Shock Free Zone
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Shock Free Zone Donations

Let's stop the wildlife electrocutions together! Make your donation and help us to achieve our goal.

Shock Free Zone

The Shock Free Zone program that we launched from the La Ceiba Primary Forest Foundation, in cooperation with the Costa Rican Electricity Institute (ICE) and the supervision of the Ministry of Environment and Energy (MINAE), consists of insulating transformers and electrical lines that are currently without insulation. We have identified the problem areas where more accidents occur, thanks to the ICE and La Ceiba Primary Forest Foundation records.

Buying the materials to insulate a transformer costs $250 per transformer. ICE has graciously volunteered to provide professional staff, equipment and specialized vehicles for installation.

La Ceiba Primary Forest Foundation must provide insulating materials and equipment in those cases where ICE does not have enough stock. It should be noted that these insulating materials are very specialized and therefore expensive.


Average cost of materials required to insulate a pole with three-phase mounting: $500. The average cost to insulate a kilometer of three-phase line is $6,000.


Average cost of materials required to insulate a transformer: $250


Average cost of materials required to insulate a pole with single phase mounting: $180.The average cost to insulate a kilometer of single-phase line is $2,000.

Wildlife Electrocutions in Costa Rica

Monkey over treeEach year there are more than 3,000 electrocutions of wild animals in Costa Rica. Dozens of mammals such as monkeys, sloths, anteaters, foxes and squirrels, as well as birds and reptiles are electrocuted daily on power lines throughout the country.

Almost all the electricity lines used in Costa Rica are aerial and are constructed with conductive materials without insulation (e.g. bare aluminum conductors). They are therefore a permanent risk of electrocution for any living being that has contact with them.

The low voltage or secondary lines have a voltage level of 120 and 240 volts. Medium voltage or primary distribution lines have voltages greater than 14,000 volts. Both types of line have the potential to cause the electrocution of any living being.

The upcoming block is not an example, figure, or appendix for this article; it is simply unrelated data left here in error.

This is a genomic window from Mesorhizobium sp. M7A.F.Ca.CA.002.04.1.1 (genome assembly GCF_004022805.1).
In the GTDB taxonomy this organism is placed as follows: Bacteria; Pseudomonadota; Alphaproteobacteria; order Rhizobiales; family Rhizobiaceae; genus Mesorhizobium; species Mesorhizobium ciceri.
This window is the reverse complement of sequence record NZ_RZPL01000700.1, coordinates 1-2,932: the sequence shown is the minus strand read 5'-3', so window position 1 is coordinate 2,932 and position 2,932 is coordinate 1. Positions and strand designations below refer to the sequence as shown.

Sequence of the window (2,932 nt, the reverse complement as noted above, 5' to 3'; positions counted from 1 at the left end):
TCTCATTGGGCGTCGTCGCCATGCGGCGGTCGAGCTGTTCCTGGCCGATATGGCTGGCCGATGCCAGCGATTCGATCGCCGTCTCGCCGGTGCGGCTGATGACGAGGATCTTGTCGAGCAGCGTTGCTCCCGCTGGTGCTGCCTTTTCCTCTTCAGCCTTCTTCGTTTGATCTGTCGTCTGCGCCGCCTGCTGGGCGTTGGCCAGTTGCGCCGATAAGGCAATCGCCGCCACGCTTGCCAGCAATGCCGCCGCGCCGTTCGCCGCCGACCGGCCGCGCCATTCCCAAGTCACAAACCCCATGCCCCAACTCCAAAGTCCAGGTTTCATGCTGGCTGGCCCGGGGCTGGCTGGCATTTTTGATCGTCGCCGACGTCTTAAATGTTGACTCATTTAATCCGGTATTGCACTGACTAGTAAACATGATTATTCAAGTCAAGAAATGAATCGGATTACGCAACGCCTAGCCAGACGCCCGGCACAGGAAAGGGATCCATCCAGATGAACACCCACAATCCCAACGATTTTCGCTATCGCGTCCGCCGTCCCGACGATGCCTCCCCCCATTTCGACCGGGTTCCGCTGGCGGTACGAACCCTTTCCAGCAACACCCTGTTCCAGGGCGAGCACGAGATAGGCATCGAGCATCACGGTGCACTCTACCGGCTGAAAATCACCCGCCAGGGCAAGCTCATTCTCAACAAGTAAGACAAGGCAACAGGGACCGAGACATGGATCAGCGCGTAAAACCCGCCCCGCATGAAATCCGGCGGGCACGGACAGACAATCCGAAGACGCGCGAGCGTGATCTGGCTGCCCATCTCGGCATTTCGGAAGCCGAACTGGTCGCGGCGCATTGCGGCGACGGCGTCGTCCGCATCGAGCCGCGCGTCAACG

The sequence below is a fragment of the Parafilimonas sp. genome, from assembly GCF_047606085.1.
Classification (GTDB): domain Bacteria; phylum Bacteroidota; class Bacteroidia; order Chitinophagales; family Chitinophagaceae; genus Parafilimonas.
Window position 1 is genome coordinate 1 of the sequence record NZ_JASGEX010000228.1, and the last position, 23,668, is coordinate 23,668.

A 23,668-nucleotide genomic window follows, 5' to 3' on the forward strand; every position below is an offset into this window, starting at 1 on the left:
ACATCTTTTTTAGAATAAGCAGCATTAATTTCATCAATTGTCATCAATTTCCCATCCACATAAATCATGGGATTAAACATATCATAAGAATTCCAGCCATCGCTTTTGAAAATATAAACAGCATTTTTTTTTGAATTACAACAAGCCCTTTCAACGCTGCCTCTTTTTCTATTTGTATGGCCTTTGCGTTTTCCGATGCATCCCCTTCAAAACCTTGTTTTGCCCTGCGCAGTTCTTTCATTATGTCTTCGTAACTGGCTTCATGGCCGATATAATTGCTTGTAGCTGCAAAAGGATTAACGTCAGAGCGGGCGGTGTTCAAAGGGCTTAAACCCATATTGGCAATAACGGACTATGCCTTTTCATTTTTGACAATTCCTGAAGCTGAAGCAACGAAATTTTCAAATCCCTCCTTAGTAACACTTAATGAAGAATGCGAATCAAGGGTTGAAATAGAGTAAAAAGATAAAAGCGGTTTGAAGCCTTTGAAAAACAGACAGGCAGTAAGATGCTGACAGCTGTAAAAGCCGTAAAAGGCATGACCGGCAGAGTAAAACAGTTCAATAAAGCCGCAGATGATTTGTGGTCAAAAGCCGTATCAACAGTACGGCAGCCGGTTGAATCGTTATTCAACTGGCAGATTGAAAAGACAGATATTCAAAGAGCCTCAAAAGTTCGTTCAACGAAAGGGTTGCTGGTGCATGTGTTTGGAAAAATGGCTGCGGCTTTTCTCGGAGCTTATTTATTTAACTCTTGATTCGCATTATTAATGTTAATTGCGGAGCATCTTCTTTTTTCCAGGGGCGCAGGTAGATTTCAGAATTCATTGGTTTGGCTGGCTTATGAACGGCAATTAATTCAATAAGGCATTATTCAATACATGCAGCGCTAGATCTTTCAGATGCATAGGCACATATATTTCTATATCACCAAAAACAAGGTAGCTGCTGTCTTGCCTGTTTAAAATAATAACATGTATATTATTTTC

The transformers that are installed on the poles have the same voltage levels as the electric lines, therefore they are also the cause of many cases of electrocution of fauna.

What Have We Done So Far?

Monkey hanging from treeFor more than 10 years, the Jaguar Rescue Center has been making various environmental efforts and actions regarding the prevention of, and bringing awareness to, the impact on fauna caused by electric shock and electrocution.

Shock Free ZoneWe have held multiple meetings with ICE to find integral and permanent solutions to the problem. Many of our resident animals serve as proof that there is a real need to design appropriate steps for the safety of arboreal fauna. In collaboration with ICE, several canopy bridges have been installed in the area for animals to cross roads safely instead of using the power lines or the roads themselves. We also support efforts filed with the National Environmental Technical Secretariat (SETENA) and the Public Services Regulatory Authority (ARESEP) to ensure that environmental legislation of the development and operation of power lines in the country is modified. Going forward it is mandatory that the new power lines are insulated.

Meanwhile, we feel a responsibility to continue the ongoing battle with these governmental institutions as well as to take measures that prevent and avoid, to some degree, the environmental impact on fauna due to electrocution

In 2018, ICE took greater interest in addressing the problem of animal electrocutions in the South Atlantic region.

Our Survival Stories

Electrocuted animals attended to at the Jaguar Rescue Center

Monkey hanging from treeIn the South Caribbean of Costa Rica, hundreds of electrocutions to wild animals occur every year.

We receive an average of 25-30 electrocuted animals per year, of which we manage to save and recover 30% (see graph below).

Monkey hanging from tree70% of the electrocuted animals are sloths and monkeys, with the other 30% mainly made up from kinkajous, opossums, birds, and reptiles.

Each electrocuted animal represents an enormous challenge. Electric shock causes a myriad of very serious problems that usually result in death. Sometimes the animal’s body temperature increases to more than 43° Celsius (109.4° Fahrenheit), causing multi-organ failure. Frequently we find large areas of tissue necrosis. Saving the animal usually involves severe surgery, including amputation of limbs and large areas of affected skin.

Sometimes animals can recover with a lot of time and effort, but their number is minimal compared to the number of those killed.

Some Statistics about the

Shock Free Zone Project

Since 2017 the Jaguar Rescue Center, ICE and MINAE have worked together to protect wildlife in Costa Rica's Southern Caribbean.


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